Book Backlog

As there are only a handful of days left in 2012, it’s time to finish up my book backlog. I read quite a few books in 2012, but neglected to post reviews of, well, any of them.
This third and final installment of the book backlog covers the graphic novels I’ve read this year.

Book Backlog: Graphic Novels

The Anime Club by KC Green
The Anime Club was originally a story arc published at Gunshow, and details the self-destruction of, what else, the Anime Club. The tone of this book is rather different from the usual fare at Gunshow, which might be described as episodic Twilight Zone-esque oddness. If you enjoy oddness as much as I do, check it out.
Hark! A Vagrant by Kate Beaton
This book is a collection of strips originally published at Hark! A Vagrant. Victorian literature, the French Revolution, and Shakespeare are all food for gags in this book. Although it sounds boring, it really isn’t. Even re-skimming the book put me into fits of giggles.
Homestuck, Volume 1 by Andrew Hussie
If you haven’t heard of Homestuck, it’s a semi-animated sequential art experience which borrows heavily from the tradition of adventure games in the style of King’s Quest and Monkey Island. I can’t explain more without giving too much away. It can be found at, but be warned: it is long. (But worth it, in my opinion.) The book trades off music and animation for author’s commentary in footnotes. The story is best experienced in its native medium.
Johnny Wander Volumes 1 and 2 by Ananth Panagariya and Yuko Ota
This is a collection of autobiographical strips published at It’s basically the adventures of Yuko, Anath, and friends (and cats). The strips are delightful, and there’s something about the artwork that I find charming.
Never Learn Anything From History by Kate Beaton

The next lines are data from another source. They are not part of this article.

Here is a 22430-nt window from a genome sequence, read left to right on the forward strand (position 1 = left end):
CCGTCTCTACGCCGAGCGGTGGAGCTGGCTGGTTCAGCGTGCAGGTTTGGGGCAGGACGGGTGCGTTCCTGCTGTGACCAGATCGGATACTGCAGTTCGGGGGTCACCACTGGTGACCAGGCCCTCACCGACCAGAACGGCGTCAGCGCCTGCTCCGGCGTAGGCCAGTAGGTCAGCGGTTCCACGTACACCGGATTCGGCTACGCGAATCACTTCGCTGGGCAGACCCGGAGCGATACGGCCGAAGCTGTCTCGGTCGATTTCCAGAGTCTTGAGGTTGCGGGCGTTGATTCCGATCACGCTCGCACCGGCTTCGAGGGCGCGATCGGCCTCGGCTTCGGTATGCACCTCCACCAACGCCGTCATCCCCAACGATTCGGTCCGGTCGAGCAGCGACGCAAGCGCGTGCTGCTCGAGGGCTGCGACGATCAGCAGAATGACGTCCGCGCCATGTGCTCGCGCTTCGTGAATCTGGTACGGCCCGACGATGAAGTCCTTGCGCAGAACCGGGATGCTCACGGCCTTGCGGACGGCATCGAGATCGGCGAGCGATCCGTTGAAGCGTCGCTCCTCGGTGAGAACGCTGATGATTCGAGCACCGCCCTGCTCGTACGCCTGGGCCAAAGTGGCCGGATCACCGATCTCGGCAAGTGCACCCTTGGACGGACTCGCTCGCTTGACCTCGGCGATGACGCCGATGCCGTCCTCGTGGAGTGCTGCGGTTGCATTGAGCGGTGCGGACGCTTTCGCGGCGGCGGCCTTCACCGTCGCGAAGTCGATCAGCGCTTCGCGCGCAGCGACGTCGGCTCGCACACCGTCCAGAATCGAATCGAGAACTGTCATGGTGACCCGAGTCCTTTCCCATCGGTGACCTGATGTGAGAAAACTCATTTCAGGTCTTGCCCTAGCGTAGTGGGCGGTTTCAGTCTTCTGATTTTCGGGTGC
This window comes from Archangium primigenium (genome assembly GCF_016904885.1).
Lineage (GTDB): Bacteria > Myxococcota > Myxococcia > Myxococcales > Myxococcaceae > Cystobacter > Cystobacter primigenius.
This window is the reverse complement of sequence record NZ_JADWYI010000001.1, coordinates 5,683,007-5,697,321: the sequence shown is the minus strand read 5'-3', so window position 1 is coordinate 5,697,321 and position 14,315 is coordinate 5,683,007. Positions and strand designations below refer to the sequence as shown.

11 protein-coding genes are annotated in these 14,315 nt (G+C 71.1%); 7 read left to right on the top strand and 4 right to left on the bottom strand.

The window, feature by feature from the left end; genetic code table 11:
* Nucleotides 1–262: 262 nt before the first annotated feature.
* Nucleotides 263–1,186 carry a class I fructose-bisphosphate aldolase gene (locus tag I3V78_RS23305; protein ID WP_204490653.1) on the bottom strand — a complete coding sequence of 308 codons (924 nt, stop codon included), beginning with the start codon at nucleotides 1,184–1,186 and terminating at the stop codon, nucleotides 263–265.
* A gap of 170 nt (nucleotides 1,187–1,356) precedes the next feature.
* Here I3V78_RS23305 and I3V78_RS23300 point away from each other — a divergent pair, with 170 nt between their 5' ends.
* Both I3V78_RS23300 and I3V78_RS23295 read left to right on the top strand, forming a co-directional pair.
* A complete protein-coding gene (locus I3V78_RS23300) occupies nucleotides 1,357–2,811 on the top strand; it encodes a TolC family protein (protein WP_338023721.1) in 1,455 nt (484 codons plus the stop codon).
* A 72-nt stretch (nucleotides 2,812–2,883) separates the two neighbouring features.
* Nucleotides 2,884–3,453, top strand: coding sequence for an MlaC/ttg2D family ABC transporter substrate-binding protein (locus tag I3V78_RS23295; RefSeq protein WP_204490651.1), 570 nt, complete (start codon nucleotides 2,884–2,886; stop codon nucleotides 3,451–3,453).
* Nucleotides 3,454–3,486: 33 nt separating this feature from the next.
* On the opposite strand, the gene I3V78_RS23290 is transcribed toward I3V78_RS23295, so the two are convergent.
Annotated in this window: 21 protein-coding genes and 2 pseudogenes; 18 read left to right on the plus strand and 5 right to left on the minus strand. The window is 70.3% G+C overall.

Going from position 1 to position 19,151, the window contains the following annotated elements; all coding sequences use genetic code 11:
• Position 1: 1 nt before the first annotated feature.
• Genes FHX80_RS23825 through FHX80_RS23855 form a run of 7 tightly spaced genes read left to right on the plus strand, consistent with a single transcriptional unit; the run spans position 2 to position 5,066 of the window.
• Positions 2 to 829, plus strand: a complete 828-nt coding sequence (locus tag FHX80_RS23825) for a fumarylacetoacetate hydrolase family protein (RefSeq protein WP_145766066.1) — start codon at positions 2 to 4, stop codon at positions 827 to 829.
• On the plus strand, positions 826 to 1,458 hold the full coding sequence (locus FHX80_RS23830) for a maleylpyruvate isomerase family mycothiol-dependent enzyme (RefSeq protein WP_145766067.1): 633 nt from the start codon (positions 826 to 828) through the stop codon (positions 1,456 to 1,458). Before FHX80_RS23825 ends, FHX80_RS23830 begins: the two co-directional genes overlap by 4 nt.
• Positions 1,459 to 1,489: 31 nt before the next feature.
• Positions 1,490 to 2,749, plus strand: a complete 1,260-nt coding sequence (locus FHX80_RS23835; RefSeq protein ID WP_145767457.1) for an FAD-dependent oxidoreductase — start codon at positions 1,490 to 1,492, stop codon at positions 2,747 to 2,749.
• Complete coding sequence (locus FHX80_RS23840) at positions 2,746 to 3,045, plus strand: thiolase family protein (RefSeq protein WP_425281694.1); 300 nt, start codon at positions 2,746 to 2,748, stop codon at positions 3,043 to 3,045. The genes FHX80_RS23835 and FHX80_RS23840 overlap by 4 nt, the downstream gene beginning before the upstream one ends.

This is a collection of earlier strips from Hark! A Vagrant. It is interesting to compare this book to the later Hark! A Vagrant and observe how the author’s style has changed over time.
Problem Sleuth, Volume 1 by Andrew Hussie
Problem Sleuth was the predecessor to Homestuck. It, too, was a semi-animated sequential art experience that drew inspiration heavily from graphical adventures. In Problem Sleuth, the game-inspired elements persist throughout the story, whereas they eventually take a backseat in Homestuck. The Problem Sleuth story is worth reading if you find yourself going through Homestuck withdrawals.
Tales of the Beanworld by Larry Marder
The Beanworld is tiny island somewhere in the Big⋅Big⋅Picture that is inhabited by a tribe of beans, their hero, Mr. Spook, and their spiritual guardian and source of life, Gran’ma’pa. This book collects Beanworld shorts that were published here and there during Beanworld‘s long hiatus. (The original comic series ceased publication in the mid-1990′s, and Beanworld finally continued in 2009 with Remember Here When You Are There.) Most unusual for a Beanworld book, this one is in color. I don’t usually envision Beans as even having color, so this was a novel new way to experience the Beanworld.

And so, we’ve come to the end of the 2012 book backlog. As long as we’re on the topic of reading, I’ve decided to embark on the 2013 Sci-Fi Experience. Starting January 1 and lasting until February 28, I’ll be sharing all sorts of science fiction reading, television viewing, and movie watching. Well, all that I can manage, anyway.

Flip, Flip, Flip

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